please make me proud of you. I know you two are
terrific kids, so please be good.”
Amanda looked at her mother. “I’m sorry.
I know you miss your brother.”
“I'll call your cell phone when I am in front
of the theater.” Melanie blew a kiss at her
children. “Amanda, please make me proud of
you. Be the wonderful girl I know you are.”
Amanda and Peter
got out of the car.
“Take your jackets,” said Melanie.
“I don’t need a jacket. It’s warm,”
“It will be cold tonight. Take the jackets.”
Amanda took the jackets, threw Peter’s on
his head, waved the flowers at her mother, yanked
her brother’s hand and walked into the theater.
Peter turned to look at his mother as she drove
away, “We really made her mad.”
Amanda shrugged. “It doesn’t matter.
She never locks up the computer and cell phones.
She just likes to scare us... like we believe her.”
The play was long, but Cindy really could sing.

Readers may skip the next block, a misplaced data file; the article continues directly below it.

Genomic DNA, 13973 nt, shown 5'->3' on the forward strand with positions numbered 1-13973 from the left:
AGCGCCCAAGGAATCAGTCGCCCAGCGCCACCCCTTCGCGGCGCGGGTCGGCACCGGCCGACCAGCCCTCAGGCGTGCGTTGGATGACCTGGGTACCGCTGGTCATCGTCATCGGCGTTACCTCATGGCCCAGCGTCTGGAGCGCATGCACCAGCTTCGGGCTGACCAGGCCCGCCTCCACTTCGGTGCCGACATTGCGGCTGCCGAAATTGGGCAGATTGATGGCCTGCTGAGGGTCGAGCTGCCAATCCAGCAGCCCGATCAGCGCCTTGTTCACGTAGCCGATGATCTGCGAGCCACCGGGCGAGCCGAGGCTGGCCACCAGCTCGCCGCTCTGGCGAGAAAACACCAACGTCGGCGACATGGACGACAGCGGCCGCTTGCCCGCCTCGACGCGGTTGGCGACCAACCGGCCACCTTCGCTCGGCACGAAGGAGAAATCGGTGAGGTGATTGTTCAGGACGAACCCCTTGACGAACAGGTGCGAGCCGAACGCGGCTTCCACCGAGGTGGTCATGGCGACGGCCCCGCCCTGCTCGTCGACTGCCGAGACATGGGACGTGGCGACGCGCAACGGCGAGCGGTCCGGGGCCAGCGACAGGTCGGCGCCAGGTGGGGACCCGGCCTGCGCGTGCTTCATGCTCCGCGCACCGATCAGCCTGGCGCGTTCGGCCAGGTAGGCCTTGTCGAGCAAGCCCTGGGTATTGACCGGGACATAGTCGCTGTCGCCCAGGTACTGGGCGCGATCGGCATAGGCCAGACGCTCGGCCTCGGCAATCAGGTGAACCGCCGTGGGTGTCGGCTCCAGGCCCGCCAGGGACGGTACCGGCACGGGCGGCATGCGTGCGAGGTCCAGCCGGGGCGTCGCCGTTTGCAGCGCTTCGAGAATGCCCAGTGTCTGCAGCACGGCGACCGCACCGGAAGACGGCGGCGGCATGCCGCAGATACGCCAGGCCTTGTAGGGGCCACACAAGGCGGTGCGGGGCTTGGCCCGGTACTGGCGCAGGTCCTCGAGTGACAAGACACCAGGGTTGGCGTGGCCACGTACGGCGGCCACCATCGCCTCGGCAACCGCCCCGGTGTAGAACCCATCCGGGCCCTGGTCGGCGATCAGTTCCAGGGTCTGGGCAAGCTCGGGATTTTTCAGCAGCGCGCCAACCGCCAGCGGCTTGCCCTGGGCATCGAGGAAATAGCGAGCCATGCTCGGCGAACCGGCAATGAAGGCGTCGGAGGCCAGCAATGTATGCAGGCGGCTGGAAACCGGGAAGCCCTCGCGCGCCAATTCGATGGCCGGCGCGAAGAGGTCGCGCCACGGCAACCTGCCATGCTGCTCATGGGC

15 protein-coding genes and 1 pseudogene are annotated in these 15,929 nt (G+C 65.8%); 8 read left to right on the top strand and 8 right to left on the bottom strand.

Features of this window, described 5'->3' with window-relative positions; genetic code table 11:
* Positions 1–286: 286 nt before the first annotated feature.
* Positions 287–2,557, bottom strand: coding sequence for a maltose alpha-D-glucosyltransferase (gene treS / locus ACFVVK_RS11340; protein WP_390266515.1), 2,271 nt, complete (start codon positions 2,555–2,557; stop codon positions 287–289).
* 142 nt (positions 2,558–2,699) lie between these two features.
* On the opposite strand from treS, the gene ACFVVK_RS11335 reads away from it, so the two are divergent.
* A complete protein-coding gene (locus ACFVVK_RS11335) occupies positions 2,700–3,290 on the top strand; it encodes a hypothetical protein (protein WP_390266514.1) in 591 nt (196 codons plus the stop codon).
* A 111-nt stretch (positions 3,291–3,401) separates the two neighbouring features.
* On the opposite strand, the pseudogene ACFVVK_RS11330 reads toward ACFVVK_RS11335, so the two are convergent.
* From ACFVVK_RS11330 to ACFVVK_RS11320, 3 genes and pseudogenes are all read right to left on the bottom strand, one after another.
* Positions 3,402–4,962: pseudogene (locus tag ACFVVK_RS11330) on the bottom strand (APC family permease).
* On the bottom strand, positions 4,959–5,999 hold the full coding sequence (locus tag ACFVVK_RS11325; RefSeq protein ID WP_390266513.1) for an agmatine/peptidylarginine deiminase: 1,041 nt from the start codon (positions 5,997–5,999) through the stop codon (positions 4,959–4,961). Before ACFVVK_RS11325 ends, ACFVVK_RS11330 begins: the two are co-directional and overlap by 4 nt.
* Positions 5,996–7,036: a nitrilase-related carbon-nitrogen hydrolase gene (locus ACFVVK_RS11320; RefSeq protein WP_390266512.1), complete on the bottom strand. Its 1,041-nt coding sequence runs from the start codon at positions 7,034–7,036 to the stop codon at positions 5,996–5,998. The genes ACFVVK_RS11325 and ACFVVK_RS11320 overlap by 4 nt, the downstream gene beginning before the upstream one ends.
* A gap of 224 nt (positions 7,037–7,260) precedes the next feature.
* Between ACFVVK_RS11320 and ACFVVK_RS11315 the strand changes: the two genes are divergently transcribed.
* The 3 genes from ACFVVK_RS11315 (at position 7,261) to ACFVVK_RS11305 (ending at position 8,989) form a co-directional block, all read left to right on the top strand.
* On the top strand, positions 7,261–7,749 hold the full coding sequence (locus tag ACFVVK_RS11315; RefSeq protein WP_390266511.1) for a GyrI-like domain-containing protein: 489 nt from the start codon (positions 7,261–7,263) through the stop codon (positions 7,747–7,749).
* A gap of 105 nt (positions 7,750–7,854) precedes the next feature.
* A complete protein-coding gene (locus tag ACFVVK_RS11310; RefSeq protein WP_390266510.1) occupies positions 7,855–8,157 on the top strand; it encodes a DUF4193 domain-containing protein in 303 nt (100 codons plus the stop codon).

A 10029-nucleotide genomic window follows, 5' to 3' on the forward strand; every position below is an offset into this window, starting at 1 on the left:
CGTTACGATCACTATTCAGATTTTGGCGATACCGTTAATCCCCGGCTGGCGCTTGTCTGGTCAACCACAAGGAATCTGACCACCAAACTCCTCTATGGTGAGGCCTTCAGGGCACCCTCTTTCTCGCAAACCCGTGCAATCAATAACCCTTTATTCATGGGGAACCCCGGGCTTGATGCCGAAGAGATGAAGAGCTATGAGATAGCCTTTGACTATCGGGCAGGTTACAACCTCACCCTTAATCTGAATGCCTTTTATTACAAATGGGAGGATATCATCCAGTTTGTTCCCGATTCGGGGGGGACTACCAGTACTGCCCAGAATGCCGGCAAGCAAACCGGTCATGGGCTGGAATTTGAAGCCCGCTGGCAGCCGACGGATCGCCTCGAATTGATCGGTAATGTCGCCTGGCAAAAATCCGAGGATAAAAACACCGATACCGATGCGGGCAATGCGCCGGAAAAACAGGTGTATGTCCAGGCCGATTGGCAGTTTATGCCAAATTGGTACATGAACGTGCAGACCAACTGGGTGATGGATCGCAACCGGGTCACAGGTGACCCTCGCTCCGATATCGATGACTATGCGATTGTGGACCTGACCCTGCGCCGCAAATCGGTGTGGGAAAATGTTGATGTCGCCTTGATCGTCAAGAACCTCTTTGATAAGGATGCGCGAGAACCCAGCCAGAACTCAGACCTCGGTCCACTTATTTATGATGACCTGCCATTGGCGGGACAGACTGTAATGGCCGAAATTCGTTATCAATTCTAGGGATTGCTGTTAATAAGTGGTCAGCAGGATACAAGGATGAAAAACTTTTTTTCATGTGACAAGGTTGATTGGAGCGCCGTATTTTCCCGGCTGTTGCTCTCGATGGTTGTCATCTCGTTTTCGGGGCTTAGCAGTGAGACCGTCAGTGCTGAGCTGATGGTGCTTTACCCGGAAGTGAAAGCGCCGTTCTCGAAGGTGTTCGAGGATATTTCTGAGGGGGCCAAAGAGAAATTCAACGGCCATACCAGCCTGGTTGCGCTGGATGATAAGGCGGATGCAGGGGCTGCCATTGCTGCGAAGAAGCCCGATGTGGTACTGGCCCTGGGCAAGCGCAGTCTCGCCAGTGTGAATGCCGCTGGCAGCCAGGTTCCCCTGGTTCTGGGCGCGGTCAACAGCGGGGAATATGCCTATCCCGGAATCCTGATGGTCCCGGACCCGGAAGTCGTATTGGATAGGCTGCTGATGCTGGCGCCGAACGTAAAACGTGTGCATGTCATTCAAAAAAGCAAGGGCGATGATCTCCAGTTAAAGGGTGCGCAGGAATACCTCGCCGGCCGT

Amanda sat in her seat with her feet on the flowers,
recording the brat singing “Tomorrow.”
She thought about Cindy and Peter and about how
it was so unfair that she always had to hang around
with those two morons. She could not make up her
mind which one was more annoying — grubby
Peter who never showers after he plays soccer, but
everyone keeps talking about how brilliant he is
anyway, or Cindy who acts like she is so wonderful
because she lives in Manhattan and works as a model.
The first time Amanda saw Cindy on a Gap poster,
she wanted to vomit. Her own mother would never
let her be a model even though she was already five
foot six at the age of twelve. And now Cindy wanted
to be a singer and an actress and it looked like
she was going to do it. And no one could be mad
at Cindy about anything just because her father
was dumb enough to be in the Naval Reserve and get